And it might be a situation where you just have to have some honest conversation with your kids or other family members as you think about the decision. Maybe one of your children and/or grandchildren lives in a warmer state that you would love to live in as well. It's ok to think about your needs and wants, too, even if it doesn't make everyone happy. You might have to be a little more intentional in spending time with other family members if you don't live as close to them, but you can still have a strong connection. 

5. Do You Want to Travel or Vacation a Lot?

With retirement-level downtime on your hands, you might fill that void that work used to fill with traveling. But if you're going to be on the go all the time, you might not want to be locked down with a property that requires a ton of maintenance. Why pay a big mortgage on the mythic retirement property if you're hardly going to be spending any time in it?

5 Tips for Finding the Perfect Retirement Spot

Senior men having coffee in front of suburban home

Once you've pondered a little over the parameters of the types of places that'll work best for you, and your partner if you're retiring with one, it's time to start manifesting the perfect place. Here are a few tips to get you from the dream board to move-in day:

1. Don't Limit Your Search to Just Houses

There are way more options of places to live today than just typical two- or three-bedroom houses. Expand your search to include other properties like:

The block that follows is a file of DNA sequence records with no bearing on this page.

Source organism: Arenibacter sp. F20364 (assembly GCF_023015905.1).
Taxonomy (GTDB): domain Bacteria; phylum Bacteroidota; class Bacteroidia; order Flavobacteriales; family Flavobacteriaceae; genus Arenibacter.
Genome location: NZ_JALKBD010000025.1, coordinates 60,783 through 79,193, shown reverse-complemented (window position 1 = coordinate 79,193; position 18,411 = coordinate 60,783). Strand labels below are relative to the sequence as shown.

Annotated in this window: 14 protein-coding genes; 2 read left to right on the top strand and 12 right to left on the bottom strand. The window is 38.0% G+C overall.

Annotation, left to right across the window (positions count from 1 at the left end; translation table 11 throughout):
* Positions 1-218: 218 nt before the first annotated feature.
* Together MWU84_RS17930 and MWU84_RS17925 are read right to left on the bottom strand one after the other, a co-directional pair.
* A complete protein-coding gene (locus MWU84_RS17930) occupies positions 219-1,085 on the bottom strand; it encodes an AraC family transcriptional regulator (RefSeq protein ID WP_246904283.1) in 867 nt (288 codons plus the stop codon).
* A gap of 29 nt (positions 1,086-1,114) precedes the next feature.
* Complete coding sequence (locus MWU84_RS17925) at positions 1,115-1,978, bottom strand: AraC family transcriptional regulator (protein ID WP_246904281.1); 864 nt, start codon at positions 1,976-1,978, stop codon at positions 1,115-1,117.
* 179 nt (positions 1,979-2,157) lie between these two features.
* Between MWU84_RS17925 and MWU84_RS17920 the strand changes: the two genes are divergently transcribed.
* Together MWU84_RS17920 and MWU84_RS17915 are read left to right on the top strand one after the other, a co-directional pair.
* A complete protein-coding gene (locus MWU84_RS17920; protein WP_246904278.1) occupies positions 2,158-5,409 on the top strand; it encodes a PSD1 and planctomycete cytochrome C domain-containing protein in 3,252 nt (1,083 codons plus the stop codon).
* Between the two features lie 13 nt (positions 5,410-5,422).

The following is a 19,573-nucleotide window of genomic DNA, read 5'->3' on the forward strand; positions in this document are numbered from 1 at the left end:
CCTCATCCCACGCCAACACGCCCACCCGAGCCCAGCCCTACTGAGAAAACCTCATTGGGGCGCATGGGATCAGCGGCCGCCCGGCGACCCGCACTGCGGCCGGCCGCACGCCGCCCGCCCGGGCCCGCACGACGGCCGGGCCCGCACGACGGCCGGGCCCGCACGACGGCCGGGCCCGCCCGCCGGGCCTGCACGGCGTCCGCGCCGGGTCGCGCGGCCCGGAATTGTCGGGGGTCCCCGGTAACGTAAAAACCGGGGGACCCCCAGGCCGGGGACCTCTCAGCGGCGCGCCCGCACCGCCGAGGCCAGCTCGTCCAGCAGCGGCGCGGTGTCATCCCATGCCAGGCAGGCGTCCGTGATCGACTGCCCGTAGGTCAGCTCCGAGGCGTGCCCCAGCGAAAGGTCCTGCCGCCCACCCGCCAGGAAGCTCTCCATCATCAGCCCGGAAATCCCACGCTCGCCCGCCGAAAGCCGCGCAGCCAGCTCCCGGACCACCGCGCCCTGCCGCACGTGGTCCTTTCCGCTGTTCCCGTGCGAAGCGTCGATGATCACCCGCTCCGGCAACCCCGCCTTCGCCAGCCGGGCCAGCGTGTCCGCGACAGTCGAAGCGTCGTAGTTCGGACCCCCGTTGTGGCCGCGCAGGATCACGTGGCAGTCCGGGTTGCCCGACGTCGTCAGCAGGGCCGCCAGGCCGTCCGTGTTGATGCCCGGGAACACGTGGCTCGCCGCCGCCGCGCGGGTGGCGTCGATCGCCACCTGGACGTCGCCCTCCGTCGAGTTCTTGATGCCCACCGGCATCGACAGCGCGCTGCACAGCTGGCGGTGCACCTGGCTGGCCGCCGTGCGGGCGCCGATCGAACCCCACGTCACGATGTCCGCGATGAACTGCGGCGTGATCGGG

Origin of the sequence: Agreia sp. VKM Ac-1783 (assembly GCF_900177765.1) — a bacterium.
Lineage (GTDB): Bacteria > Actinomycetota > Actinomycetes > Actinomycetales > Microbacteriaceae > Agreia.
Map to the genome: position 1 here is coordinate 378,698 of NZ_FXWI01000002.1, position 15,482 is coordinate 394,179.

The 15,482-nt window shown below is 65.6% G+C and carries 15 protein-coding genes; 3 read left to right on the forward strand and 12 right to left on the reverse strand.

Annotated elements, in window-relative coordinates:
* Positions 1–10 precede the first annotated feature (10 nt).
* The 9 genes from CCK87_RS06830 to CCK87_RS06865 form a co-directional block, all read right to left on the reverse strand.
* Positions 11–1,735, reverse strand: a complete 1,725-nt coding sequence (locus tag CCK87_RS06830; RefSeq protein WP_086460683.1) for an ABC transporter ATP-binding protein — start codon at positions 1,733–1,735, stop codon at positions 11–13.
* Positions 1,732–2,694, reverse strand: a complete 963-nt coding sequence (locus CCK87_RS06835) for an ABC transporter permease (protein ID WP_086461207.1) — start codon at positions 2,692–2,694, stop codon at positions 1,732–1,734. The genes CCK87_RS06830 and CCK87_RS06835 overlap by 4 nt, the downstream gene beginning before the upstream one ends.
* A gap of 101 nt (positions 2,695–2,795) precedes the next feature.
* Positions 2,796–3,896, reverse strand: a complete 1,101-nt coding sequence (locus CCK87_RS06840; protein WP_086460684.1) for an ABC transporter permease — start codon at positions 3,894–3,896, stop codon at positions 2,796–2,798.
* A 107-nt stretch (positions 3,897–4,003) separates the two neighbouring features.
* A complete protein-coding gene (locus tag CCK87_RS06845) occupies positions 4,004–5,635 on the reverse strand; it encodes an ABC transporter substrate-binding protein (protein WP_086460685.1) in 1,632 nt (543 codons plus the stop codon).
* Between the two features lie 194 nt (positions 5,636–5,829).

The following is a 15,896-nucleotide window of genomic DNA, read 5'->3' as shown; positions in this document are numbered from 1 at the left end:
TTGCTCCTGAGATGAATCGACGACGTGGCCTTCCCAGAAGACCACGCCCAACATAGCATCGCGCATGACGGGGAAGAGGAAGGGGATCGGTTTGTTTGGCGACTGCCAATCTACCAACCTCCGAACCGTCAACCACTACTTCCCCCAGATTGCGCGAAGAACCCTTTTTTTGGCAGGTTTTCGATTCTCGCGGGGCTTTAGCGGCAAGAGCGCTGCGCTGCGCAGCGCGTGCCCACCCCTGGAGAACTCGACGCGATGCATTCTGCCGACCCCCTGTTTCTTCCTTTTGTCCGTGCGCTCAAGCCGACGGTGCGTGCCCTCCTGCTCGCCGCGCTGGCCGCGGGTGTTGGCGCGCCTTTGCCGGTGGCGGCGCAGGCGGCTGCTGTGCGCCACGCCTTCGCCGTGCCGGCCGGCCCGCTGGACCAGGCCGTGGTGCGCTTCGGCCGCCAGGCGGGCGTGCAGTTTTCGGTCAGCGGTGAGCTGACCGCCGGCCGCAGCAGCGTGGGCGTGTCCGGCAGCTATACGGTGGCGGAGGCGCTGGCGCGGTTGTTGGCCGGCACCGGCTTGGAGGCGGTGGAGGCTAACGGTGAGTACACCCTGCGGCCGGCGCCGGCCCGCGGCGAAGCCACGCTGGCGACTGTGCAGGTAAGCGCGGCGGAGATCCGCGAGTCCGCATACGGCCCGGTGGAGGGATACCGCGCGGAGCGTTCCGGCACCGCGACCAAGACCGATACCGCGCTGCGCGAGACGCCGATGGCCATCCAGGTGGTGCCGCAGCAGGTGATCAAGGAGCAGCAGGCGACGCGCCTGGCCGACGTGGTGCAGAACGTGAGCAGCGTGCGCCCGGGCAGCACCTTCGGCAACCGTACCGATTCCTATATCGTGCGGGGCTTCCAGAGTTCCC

• Condos
  • Apartments
  • Duplexes
  • Retirement communities
  • Long-term AirBnBs

2. Don't Rush Finding a Place

Just because you retired doesn't mean you have to have the last phase of your life completely figured out. There's still time to find that perfect place to retire to. Don't rush into the first community or location you find that only kind-of fits your wants just to get the thing over and done with. Do yourself a favor and wait for the right place.

3. Accept That It Might Not Be Perfect

There's not a single perfect house on the planet, and you're not going to retire to some mythical Golden Girls' lifestyle either. There'll be drawbacks, no matter how small, and you don't want to ruin the first few years of your retirement feeling resentful that all of your problems didn't clear up the minute you moved somewhere new.

4. Consider What You'll Need -- Not What You Have

You're not trying to one-up the property you're already living in. Instead, you're probably looking for something that you can manage as you get less mobile, less active, and tired of cleaning all the time. So, you might not want to move to a space to match everything about the place you're living in and then have to look for places that'll fit what you want in 15+ years.

5. Use Retiring as a Time to Declutter

For some of us, decluttering is a multi-week affair. One day, you wake up in your older age with a boatload of stuff that you can't even remember where it all came from. Retiring and moving places is the perfect time to declutter your home. Consider getting rid of those "I just need the right time to use it" things and the "Oh I forgot I even had this" stuff.

Make Retirement Feel Like Home

After working so hard for so long, you deserve to find a place to retire to that fits all your needs. No two retirement dreams are going to look the same, but the way to make retirement feel like home is by picking a place you like because you're the one who's going to be living in it for hopefully a long time.

Trending on LoveToKnow
11 Key Questions & Tips to Help You Decide Where to Retire